Getting your Home Care safely during COVID-19

Are you concerned about continuing your Home Care during this time? There have been reports of people cancelling carers and home care services out of fear of contracting the virus.
It’s not surprising at such a scary time with a lot of advice and directions changing daily. It seems every time we tune in to the news, there have been more cases announced in Australia and more conflicting advice given.

Some of the best advice is to try to stay as healthy as possible during this time and cancelling your home care service may just work against that.

We spoke to Absolute Care and Health, providers of home care, to see how best to use your Home Care Package and what precautions providers are taking to ensure everyone is as safe as possible.

Who is most at risk?

Older people (60+ years of age, or 50+ for Aboriginal and Torres Strait Islander peoples) are more susceptible to getting sick with COVID-19 (coronavirus). The risk of serious illness, and in some reported cases death, increases with age, particularly those who have chronic illnesses or a weakened immune system.

If you start to feel unwell, phone the National Coronavirus Helpline on 1800 020 080 or your GP who will be able to provide you with further advice. Older people aged 70+ (or 50+ for Aboriginal and Torres Strait Islander people) or people with chronic conditions are able to seek medical support from their GPs through bulk-billed telehealth (video link) and telephone services.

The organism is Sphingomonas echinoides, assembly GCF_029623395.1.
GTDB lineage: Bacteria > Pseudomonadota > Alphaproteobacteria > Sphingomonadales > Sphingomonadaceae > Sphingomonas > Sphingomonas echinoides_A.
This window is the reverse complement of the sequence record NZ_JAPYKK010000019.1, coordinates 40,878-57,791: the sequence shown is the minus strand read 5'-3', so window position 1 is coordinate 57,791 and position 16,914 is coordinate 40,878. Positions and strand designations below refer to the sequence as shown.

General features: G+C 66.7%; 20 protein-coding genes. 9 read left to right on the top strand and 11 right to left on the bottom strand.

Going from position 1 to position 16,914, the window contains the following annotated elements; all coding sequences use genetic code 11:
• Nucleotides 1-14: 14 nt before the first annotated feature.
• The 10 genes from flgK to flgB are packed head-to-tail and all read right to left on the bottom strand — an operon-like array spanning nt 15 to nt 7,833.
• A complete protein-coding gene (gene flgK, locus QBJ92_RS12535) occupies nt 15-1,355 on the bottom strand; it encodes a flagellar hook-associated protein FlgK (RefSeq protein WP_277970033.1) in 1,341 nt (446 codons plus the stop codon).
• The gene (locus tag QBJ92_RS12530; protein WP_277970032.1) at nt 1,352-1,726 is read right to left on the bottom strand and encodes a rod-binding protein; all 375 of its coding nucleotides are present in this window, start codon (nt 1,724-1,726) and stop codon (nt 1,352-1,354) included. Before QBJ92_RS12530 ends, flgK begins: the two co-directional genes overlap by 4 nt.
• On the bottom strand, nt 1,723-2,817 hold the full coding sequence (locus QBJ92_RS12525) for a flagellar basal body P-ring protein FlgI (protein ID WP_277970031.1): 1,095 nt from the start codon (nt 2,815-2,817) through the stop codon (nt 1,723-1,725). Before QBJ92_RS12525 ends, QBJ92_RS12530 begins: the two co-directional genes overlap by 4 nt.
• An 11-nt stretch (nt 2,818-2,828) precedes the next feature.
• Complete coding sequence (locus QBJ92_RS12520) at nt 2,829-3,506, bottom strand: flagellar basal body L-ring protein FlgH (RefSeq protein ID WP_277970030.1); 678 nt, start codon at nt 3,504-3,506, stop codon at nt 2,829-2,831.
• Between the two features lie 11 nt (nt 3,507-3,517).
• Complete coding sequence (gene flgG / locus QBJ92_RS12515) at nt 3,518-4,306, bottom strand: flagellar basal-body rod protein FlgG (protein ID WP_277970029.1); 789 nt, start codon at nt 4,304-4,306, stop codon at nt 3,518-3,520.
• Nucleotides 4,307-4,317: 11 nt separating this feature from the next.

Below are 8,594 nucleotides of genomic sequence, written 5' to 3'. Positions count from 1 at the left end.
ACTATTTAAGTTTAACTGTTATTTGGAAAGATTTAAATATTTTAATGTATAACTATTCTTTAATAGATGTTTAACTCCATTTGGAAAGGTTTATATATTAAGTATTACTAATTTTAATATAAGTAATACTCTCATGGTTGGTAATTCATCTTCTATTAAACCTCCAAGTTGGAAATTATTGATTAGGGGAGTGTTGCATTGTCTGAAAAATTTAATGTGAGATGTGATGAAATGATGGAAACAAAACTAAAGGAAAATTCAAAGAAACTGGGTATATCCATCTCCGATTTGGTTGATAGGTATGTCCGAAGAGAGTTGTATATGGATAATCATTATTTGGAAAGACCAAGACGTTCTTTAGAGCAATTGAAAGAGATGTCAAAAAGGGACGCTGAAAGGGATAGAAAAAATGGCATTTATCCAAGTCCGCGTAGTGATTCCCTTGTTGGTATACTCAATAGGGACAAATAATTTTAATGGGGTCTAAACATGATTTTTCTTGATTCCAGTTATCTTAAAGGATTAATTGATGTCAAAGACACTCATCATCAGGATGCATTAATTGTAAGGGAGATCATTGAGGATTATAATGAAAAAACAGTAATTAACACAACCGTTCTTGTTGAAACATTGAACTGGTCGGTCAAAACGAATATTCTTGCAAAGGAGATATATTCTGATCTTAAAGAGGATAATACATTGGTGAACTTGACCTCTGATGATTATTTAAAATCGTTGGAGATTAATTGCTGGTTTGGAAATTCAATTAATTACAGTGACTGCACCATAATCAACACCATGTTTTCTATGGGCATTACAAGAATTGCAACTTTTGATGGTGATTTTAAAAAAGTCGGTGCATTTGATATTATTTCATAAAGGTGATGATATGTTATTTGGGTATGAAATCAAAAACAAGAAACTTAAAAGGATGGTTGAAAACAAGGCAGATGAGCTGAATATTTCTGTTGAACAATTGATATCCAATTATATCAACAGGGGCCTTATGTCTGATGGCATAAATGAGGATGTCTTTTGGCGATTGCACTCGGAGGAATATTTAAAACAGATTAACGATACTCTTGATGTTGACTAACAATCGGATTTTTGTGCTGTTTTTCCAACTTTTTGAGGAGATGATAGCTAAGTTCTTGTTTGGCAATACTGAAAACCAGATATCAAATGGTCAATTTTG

How is the coronavirus spread?

The virus can spread from person to person through:

  • close contact with an infectious person (including in the 24 hours before they started showing symptoms)
  • contact with droplets from an infected person coughing or sneezing
  • touching objects or surfaces (like doorknobs or tables) that have droplets on them from an infected person, and then touching your mouth or face.

Limiting contact

Stay at home The latest advice from Prime Minister Scott Morrison says while it is "not a compulsion" the government has provided "strong advice" that Australians aged 70 and over should stay at home and self-isolate "for their own protection" as the coronavirus pandemic continues.

Now is the time to make beneficial use of your carer- get them to go to the shops for groceries, arrange to pick up medications etc. Many Australian have unspent funds, in their Home Care Packages; now is the time to use that to run essential services.

Some Home Care providers are organising group shopping runs for their clients. This limits possible exposure, gets you your groceries and all at a cheaper carer rate as they are shopping for multiple people. Have a chat to your Home Care provider to see what they are putting in place.